10 resources to help you rock your job interview

Landing an interview after a long job search can be a huge relief. But the work isn’t over. In order to seal the deal on a job, you must be prepared when you meet the employer. Here are 10 resources to help you be prepared for an interview:

Reach out for information

Wanting to break into a new position that doesn’t necessarily align with your work experience can be a challenge. Consider asking people who are already doing the job you want if you can pick their brains for information. Setting up an informational interview can help you move into a career path you’re excited about.

Do your research before you show up

It is a good idea to spend time practicing interview questions before an interview, but that isn’t all you should be prepared for when you show up. Knowing things like the organization’s mission and place in the industry show that you are invested in the position and the organization.

Prepare to answer common questions

A quick Google search will yield plenty of results for commonly asked interview questions. With that knowledge at your fingertips, be sure to come up with creative, effective answers to questions and themes you might expect to hear on interview day.

Build rapport with your interviewer

Even with all the prep you can do before hand, it will be tough to land the job without connecting with the person interviewing you. Make it a point to make the interview as conversational and easy as you can to ensure your interviewer warms up to you.

Present your most authentic professional self

Just as you try to build rapport with the interviewer, they may try to see if they can establish a good connection with you. It isn’t bad to talk about hobbies or interests outside of work, but be sure to genuinely present your professional self to learn if this organization will be a good fit.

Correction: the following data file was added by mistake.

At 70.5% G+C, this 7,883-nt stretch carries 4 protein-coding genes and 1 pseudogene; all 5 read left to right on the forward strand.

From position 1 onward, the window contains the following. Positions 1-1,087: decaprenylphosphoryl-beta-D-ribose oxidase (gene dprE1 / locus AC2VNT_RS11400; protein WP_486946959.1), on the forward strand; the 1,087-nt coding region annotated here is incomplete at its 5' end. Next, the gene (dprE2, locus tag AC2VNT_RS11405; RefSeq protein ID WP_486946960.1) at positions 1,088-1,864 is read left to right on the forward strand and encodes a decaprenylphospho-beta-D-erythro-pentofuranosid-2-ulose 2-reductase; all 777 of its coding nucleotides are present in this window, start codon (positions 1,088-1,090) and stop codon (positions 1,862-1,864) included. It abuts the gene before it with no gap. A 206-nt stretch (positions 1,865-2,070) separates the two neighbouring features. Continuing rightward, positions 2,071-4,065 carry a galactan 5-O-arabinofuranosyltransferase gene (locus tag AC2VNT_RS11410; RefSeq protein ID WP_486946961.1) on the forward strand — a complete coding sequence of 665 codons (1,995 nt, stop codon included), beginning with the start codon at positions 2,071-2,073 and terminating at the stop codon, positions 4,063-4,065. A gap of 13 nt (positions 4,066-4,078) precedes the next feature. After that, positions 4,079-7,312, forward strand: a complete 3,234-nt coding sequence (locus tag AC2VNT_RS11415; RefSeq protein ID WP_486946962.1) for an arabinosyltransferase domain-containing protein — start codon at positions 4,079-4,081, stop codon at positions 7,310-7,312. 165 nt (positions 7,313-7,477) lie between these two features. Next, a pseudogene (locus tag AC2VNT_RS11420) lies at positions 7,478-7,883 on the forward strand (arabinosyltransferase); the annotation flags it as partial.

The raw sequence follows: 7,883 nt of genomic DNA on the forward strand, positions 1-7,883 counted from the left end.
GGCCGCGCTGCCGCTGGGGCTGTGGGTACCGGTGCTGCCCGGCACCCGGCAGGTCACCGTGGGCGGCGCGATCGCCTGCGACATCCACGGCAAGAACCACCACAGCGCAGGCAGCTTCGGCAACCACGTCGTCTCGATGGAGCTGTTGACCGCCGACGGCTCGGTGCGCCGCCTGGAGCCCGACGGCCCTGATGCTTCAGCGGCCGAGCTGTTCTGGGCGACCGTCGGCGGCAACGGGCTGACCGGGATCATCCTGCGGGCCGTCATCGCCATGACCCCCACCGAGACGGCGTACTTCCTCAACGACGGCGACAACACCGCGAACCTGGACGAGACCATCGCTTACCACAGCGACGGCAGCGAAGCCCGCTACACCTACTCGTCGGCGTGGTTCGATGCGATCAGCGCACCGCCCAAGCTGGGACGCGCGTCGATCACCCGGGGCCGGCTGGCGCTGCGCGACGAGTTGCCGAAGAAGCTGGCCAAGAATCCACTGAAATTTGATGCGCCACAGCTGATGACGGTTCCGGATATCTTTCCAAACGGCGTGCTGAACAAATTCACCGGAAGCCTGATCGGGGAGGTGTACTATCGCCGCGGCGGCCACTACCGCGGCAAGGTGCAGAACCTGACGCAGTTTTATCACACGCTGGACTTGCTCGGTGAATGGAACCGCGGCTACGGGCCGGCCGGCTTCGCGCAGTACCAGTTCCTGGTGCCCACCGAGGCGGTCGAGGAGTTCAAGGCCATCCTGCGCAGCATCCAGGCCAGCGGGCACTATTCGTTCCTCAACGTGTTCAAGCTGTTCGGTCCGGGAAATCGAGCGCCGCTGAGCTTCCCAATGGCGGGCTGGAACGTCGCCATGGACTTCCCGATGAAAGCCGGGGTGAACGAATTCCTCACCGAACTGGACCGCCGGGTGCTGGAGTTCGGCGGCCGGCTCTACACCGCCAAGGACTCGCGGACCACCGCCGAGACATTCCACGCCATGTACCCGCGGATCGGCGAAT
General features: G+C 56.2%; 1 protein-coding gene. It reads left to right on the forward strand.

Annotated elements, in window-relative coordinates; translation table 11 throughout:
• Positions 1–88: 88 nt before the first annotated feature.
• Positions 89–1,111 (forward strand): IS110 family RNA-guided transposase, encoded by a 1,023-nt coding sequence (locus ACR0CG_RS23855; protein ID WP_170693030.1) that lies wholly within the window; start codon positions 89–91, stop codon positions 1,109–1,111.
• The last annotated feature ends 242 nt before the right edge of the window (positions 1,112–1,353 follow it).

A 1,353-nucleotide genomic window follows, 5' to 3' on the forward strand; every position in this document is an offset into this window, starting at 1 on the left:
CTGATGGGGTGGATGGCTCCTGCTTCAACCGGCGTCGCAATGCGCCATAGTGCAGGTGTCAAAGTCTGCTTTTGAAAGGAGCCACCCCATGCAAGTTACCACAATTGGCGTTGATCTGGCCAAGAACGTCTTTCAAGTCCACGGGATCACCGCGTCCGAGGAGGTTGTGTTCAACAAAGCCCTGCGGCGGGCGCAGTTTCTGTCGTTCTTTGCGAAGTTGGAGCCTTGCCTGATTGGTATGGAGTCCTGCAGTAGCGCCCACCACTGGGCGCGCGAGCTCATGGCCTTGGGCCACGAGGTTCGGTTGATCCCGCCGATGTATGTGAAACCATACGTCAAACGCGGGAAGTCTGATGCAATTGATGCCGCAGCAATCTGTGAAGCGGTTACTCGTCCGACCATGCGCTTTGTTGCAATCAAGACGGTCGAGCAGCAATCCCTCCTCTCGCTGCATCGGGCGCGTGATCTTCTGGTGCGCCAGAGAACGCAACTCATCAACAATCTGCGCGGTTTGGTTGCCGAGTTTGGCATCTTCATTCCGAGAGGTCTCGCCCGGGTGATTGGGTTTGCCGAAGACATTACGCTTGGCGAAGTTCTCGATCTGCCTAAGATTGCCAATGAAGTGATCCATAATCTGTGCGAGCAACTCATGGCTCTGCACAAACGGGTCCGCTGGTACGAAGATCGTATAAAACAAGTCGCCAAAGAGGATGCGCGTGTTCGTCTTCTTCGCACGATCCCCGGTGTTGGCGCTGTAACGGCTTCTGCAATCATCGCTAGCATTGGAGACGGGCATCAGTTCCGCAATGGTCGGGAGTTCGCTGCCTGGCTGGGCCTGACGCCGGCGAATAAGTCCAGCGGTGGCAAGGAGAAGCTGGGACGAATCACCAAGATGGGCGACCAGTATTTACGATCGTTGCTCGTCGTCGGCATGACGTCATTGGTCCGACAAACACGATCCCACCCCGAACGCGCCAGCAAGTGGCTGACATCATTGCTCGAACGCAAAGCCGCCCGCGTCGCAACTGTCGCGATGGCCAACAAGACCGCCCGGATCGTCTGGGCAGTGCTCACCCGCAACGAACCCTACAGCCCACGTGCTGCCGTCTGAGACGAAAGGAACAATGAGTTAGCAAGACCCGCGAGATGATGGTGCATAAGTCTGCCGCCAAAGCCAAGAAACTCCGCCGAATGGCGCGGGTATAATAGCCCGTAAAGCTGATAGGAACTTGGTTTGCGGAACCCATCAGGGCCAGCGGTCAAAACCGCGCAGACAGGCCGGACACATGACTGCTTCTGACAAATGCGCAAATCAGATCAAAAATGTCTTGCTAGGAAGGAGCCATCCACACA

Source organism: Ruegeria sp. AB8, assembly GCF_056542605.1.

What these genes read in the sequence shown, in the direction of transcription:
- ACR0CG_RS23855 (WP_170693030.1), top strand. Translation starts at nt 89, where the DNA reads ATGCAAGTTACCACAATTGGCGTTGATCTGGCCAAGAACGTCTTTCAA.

Master interview body language

With all the time spent on what to say during your interview, it’s easy to neglect how you carry yourself. Watch this great video from Forbes on how to know what your body language is conveying to your interviewer.

Show how you fill a need

While wanting to work for the organization is great, demonstrating to them how you help them accomplish their goals is better. While researching for your interview, think up ways to show how you can help the organization become better than they would be without you.

Determine if you and the boss are a good match

Considering you will spend the bulk of your time working directly with your supervisor, it would be prudent to get a read on what your working relationship will look like. If you’re in a position to ask your potential boss some questions, be prepared to learn as much as you can about their vision and working habits.

Ask questions throughout your interview

Most of the time at the end of an interview you’ll be asked if you have any questions. In an effort to establish rapport, don’t wait until the end to ask your prepared questions! When opportunities arise during the interview, ask whatever will help you discover if the organization will be a good fit for you.

Stay focused on the positive

If you’ve been fired from a job, chances are you sweat bullets when it comes to figuring out how to tell your potential employer why you were let go. Do your best to focus on the positive and illuminate your strengths.

Do you have any good interviewing advice? Share with your fellow Idealists in the comments.

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